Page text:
Today - Tuesday, April 21, 2015
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- Blizzard Entertainment (NASDAQ:ATVI) has set a June 2 release date for its Heroes of the Storm game -- a "multiplayer online battle arena" game that will combine characters from Blizzard classics and let players fight them against one another.
- The game follows in the footsteps of battle games like Marvel vs. Capcom or Nintendo's Super Smash Bros. in that it allows players to fight characters from divergent game universes -- but in its case, drawing from wildly popular game franchises including WarCraft, Starcraft and Diablo.
- MOBA games have seen massive market successes and Blizzard is joining in with what it calls a "team brawler" with an approachable sense of humor. The game will be free to play and focus on cooperative play but will feature a draft-style system for more experienced players.
- Blizzard's key franchises have collectively earned the company more than $4B over the past 20 years.
- Two oil-related dividend cuts provoked sharply different responses in today's trade: San Juan Basin Royalty Trust (NYSE:SJT) slumped 9% after announcing it would have no cash distribution for April, but Legacy Reserves (NASDAQ:LGCY) jumped 9% after finally caving in to pressure to cut its dividend.
- At SJT, a distribution normally would be made in April based principally upon production during February, but the Trust said no cash distributions would be distributed until future net proceeds are sufficient to pay then-current Trust liabilities and replenish cash reserves.
- In contrast, LGCY cut its Q1 dividend to $0.35 from $0.61 in Q4 but it also reaffirmed its $30M capital spending budget for the year and said it is realizing better than expected reductions in operating and capital costs - plus, a bit of straight talk from the CEO may have helped reassure investors.
- The possibility of a do-over came up at today's appeals court hearing that pitted Chevron (NYSE:CVX) against lawyer Steven Donziger, the attorney who won a $9.5B environmental damage award against the company in a legal battle that has dragged on for 22 years.
- U.S. Circuit Judge Richard Wesley asked lawyers on both sides whether they would support a retrial in the U.S. of the 2011 ruling by an Ecuadorean court, which found CVX was responsible for the pollution; CVX lawyers clearly did not like the idea after last year winning a ruling from a New York judge that Donziger’s victory had been obtained through bribery and fraud.
- The other two judges on the appeals panel did not offer a hint of interest in Wesley's notion, but enough was left unsaid to make it impossible to guess at this point what the appeals court could do - or to know if Wesley was serious with his idea or putting the attorneys through some kind of law school Socratic exercise.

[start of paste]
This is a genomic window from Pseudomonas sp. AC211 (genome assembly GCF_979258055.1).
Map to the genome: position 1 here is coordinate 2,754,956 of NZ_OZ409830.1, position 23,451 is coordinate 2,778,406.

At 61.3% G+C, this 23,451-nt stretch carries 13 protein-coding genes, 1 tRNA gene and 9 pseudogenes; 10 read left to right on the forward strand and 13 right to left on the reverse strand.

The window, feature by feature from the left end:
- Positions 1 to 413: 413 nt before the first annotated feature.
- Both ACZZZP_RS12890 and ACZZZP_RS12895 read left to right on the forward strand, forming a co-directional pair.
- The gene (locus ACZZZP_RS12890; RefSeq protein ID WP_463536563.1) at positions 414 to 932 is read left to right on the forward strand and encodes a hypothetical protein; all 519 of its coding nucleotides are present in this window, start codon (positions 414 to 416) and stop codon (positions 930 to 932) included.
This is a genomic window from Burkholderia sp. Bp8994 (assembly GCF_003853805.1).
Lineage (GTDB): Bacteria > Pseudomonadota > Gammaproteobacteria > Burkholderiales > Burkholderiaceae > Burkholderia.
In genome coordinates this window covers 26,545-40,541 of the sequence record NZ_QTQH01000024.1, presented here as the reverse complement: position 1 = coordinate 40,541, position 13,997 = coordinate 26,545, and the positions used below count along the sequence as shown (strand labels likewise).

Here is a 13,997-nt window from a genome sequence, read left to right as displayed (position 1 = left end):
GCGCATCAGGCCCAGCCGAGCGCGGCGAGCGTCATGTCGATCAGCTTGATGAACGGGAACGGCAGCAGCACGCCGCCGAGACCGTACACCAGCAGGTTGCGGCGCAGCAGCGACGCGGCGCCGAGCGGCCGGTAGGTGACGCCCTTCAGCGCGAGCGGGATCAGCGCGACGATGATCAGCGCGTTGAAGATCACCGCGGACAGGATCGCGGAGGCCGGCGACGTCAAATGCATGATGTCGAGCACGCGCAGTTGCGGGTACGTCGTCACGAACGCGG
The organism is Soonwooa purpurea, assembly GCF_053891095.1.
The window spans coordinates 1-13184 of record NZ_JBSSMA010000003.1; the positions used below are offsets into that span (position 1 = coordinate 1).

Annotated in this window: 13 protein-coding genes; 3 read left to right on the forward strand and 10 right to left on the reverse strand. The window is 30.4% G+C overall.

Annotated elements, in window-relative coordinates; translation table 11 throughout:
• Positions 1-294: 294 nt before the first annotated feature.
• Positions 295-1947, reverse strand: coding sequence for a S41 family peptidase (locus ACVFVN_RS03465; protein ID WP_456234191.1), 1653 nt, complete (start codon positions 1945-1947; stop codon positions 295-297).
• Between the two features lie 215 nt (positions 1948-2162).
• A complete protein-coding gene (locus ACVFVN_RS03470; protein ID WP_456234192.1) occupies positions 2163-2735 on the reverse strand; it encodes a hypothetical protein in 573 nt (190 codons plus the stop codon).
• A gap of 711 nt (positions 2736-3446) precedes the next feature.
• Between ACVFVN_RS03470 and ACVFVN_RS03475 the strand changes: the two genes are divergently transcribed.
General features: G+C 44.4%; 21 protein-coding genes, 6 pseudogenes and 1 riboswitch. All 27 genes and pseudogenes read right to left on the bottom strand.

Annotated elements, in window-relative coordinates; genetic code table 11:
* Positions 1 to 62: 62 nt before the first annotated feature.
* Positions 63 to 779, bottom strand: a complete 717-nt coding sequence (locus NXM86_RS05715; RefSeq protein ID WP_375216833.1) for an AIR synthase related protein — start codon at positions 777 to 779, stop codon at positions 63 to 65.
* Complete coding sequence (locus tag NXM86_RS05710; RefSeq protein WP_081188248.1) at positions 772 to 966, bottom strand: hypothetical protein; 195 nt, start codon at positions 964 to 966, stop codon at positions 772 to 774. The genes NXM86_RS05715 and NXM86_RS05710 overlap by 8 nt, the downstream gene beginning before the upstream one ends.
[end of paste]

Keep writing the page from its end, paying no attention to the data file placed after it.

- El Paso Pipeline Partners was found liable for $171M in damages in a Delaware court today for overpaying in a pipeline deal that the judge said was forced on it by its parent.
- The directors of the partnership, a unit of Kinder Morgan's (NYSE:KMI) El Paso Corp., agreed to buy El Paso's interests in gas pipelines at inflated prices "against their better judgment," the court found, to the detriment of investors.
- The pipeline partnership was brought into Kinder Morgan's umbrella as part of the company's $44B consolidation last summer.
- Chinese wireless firms jumped in U.S. trading today in reaction to new easing from China, where the central bank cut its reserve requirement ratio a percentage point to 18.5%
- China Mobile (NYSE:CHL) gained 5.4% today and is up another 3.2% after hours; China Telecom (NYSE:CHA) closed up 4.9%; and China Unicom (NYSE:CHU) closed up 5.3% (and is up now 0.2% after hours).
- China Unicom was among leaders among Hong Kong stocks today, trading 2.2% higher there, while China Telecom was up 2.8%.
- China Mobile provided unaudited key indicators from its Q1, noting that while operating revenue was up 3.9% Y/Y (to 160.9B yuan) and EBITDA up 2.8% (to 59.2B yuan), net profit slipped 5.6% Y/Y to 23.8B yuan.
- As the substitution impact of over-the-top business (including apps like Tencent's WeChat) on China Mobile's traditional business "continued to intensify, voice services and SMS and MMS services further declined," the company noted, with voice and SMS usage down 1.3% and 4.5% respectively.
- "The Group is at a critical stage of transformation of its development," writes Chairman Xi Guohua, noting that capex and cost input continue to remain high amid heavy demand for resources from 4G construction, business development and customer retention.